Who better to explain the pageant's appeal than the contestants themselves? Zavala was representing the Venezuelan state of Vargas.
She explained why she thought beauty pageants are very much alive in Venezuela while having lost their luster elsewhere.
"It's our hobby, I guess," Zavala said. "I think it's a national hobby. And one of the things is that, I just really can't explain it, but since I was small, you've been listening about the Miss Venezuela. So maybe this is our Super Bowl."
The four-and-a-half-hour broadcast of the national pageant gets the biggest audience of the year on Venezuelan television, more than any sporting event. More than half the country watches.
Venezuelans will tell you that one advantage they have in the beauty game is their exotic mixture of people and races. The country boasts Mediterranean, northern European, African and indigenous bloodlines.
Gibson, representing the state of Miranda, is 100 percent Venezuelan, but her ancestors came to the country from Mexico, Panama and Sweden.
She joked that attending the Miss Venezuela School is like training for the Olympics -- except in heels.
"It's like a military field in heels and makeup," she said with a wink.
Gibson conceded that before she started grooming herself for the pageant, she looked and acted differently.
"I was heavier," she said, with a laugh. "In pounds, I don't know. In kilograms, like eight or nine."
That's almost 20 pounds. And that's how Sousa has run the Miss Venezuela School and Pageant for 28 years. With the precision of a sculptor, he examines near-perfect women for imperfections.
There is, however, a wrinkle in this story.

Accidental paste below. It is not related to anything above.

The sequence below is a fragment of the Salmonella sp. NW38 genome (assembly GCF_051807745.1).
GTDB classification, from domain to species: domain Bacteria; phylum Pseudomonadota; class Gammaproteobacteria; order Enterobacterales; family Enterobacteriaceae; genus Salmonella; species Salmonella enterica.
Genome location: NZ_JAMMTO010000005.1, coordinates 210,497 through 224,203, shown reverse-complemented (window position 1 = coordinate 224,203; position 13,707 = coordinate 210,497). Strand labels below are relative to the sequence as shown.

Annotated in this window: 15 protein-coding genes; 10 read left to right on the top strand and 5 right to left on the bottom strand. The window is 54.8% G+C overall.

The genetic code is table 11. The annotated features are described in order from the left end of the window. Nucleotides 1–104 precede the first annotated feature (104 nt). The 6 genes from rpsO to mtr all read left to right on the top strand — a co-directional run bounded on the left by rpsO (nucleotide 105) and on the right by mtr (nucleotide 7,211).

As Sousa likes to say, "God created these beautiful women -- but he also created plastic surgeons."
Sousa is very open about the fact that women who train at his school get plastic surgery.
"Every country does it," he said. "They just don't admit it. I do."
It is said in Venezuela that there are as many plastic surgeons as there are dentists.
Dr. Petr Romer is the official plastic surgeon to the Miss Venezuela Pageant and -- not surprisingly -- one of the most popular plastic surgeons in Caracas.
He joked that his collaboration with the Miss Venezuela pageant was "too close."
"We work all the year," he said. "And we discuss the pre-selection even. Then we select the best group, and then we discuss what things are not very good -- and we change those things.
"For example, the nose, the breast, fat in different parts of the body. But the point is, we don't change the ladies, we just a little polish." Romer rubbed his hands to demonstrate.
"We polish the misses, we don't change the misses. The beauty is in the girls since the beginning, and my work is only to polish that beauty."
Major surgery, he said, is out of the question.
"I never need to. If you need big changes, you cannot go to the Miss Venezuela."
Romer said he did some discreet nips, ticks and lifts on about half of the 20 Miss Venezuela finalists, including five nose jobs, six breast implants and three liposuctions.
But try getting the women to tell you what he did.
"I'm not going to answer that," said Gibson, when asked if she had had plastic surgery. She invited a reporter to touch her nose. "It's soft ... It's real," she said.
But what about below the neck?
"Well, my arms are mine," she said mischievously.
Zavala was similarly reticent.